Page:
anesthetic agents. Multiple boluses of propofol and midazolam are required to achieve appropriate sedation.
Significantly increased doses of propofol needs to be administered to facilitate successful insertion of the laryngeal mask and thus suggesting that the increased doses in chronic marijuana users may be a requirement for appropriate loss of consciousness as well as jaw relaxation and airway reflex
The synergistic effects of cannabis include significant impact on the autonomic nervous system and its
pharmacology. This system maintains the cardiocirculatory integrity. These include potentiation of
nondepolarizing muscle relaxants, potentiation of norepinephrine, the augmentation of any drug causing
respiratory or cardiac depression, as well as a more profound response to inhaled anesthetics
sensitization of the myocardium to catecholamines due to the increased level of epinephrine. All of
these cumulatively can lead to fatal cardiovascular outcomes.
Q.What are the need for postsurgical pain medications reduced in individuals who habitually use
RM: With advancement of surgical techniques, more complicated and potentially painful procedures are becoming common. Over 80% experience postoperative pain that was rated as either moderate or severe.
This pain can set off a series of changes that may harm various systems ranging from cardiovascular to
the central nervous system and has been shown to lengthen hospital stays and time to first ambulation,
cause significant barriers in postoperative nursing and physiotherapy, increase healthcare costs, and reduce the patient’s satisfaction with the surgical outcome.
However, appropriate and adequate postoperative analgesia improves recovery, including improving cardiac function and decreasing mortality and morbidity related to pulmonary function, decreases risk
of blood clots, diminishes the possibility of chronic pain syndrome, and improves overall outcome.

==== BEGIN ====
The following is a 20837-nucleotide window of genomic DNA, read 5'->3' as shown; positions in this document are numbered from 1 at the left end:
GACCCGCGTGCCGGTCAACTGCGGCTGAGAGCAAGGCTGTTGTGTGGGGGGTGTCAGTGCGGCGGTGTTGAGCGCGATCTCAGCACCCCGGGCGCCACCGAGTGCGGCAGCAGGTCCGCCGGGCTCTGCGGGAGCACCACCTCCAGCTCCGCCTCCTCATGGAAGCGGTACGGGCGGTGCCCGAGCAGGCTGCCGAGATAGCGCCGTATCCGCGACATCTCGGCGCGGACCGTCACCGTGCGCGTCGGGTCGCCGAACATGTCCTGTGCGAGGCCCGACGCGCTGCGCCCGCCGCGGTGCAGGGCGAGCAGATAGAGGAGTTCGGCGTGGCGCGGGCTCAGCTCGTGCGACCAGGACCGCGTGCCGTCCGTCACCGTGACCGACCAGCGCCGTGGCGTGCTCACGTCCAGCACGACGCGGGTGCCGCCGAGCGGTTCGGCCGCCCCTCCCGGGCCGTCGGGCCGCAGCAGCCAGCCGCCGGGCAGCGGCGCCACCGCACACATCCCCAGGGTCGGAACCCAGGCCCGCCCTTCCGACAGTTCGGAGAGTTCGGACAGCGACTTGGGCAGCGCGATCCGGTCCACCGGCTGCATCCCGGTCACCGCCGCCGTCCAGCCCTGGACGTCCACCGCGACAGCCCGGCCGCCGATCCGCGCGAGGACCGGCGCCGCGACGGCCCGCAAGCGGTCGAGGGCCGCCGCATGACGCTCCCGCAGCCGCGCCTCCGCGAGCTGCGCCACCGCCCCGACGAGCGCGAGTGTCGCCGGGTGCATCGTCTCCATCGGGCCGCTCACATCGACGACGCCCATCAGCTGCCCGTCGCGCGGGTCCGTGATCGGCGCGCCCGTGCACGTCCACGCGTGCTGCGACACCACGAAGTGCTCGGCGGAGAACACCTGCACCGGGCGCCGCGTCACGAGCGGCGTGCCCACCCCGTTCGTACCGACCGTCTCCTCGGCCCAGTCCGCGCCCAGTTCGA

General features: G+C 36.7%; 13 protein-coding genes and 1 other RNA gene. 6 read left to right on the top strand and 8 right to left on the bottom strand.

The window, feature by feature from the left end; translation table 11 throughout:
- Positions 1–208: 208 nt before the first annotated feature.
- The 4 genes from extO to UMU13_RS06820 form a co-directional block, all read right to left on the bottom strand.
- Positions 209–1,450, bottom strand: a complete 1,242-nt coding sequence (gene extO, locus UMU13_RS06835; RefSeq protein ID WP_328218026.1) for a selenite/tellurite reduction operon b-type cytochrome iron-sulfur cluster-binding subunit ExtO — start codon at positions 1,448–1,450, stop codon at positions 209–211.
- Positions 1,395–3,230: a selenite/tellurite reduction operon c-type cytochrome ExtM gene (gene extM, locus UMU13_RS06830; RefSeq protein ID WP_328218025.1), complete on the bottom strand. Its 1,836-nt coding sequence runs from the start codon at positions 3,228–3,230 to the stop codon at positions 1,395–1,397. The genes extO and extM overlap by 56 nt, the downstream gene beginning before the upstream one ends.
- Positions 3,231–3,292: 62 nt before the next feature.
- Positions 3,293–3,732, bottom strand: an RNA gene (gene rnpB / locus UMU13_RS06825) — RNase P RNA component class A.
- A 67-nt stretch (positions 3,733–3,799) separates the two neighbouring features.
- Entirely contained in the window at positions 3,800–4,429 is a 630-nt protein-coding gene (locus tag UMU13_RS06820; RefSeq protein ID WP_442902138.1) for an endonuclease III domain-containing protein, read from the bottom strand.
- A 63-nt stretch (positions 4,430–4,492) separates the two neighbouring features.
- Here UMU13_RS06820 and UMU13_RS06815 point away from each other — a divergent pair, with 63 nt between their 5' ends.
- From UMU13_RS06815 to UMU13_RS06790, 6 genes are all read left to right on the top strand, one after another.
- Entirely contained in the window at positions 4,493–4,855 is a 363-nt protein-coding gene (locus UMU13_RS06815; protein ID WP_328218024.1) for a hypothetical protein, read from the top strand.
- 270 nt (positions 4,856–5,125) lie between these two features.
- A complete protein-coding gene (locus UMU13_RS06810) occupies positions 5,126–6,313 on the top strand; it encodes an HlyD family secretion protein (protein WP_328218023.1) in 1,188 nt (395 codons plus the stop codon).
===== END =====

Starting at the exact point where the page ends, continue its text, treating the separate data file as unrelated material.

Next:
Appropriate pain control is also at the root of starting another long-term opioid abuser.
Marijuana plays a role now in medicine as an analgesic and is being increasingly legalized across the different states in the USA. Prescribed for a number of diagnoses, medical marijuana has been shown to
be both effective and safe in the treatment of chronic pain and has gained popularity as a medication
for neuropathic pain. Marijuana may play a more important role in pain management when combined with
However, the appropriate management of marijuana users with opioids postoperatively is more
complicated and is not a linear interaction effect. In chronic marijuana users, the perioperative
narcotic requirements to gain appropriate analgesia are enhanced to a great degree.
Q. Is there any contraindication for bariatric surgery in individuals who have used marijuana?
RM: Whether marijuana use should be a contraindication to bariatric surgery is a debatable topic. Due
to the many effects marijuana has on the cardiovascular, pulmonary, immunologic, and central nervous
system, cannabis use worsens and produces adverse outcomes in the postoperative period. These potential
risks and lack of screening resulted in the recommendation that practitioners of bariatric surgery should be devoted to assessing controlled and problematic levels of preoperative substance use and take the time to discuss the potential postoperative risks with patients.
Q. Any final comments Dr. Muppuri?
RM: The documented evidence of the effects of marijuana is of great concern for surgery. Whether it be the presentation of arrhythmias, myocardial infarction, stroke, pulmonary obstruction as well as anesthetic concerns and/or thromboembolus or bleeding, marijuana’s multi-system, multi-organ effects are possible confounders to a variety of medical outcomes, including surgical events.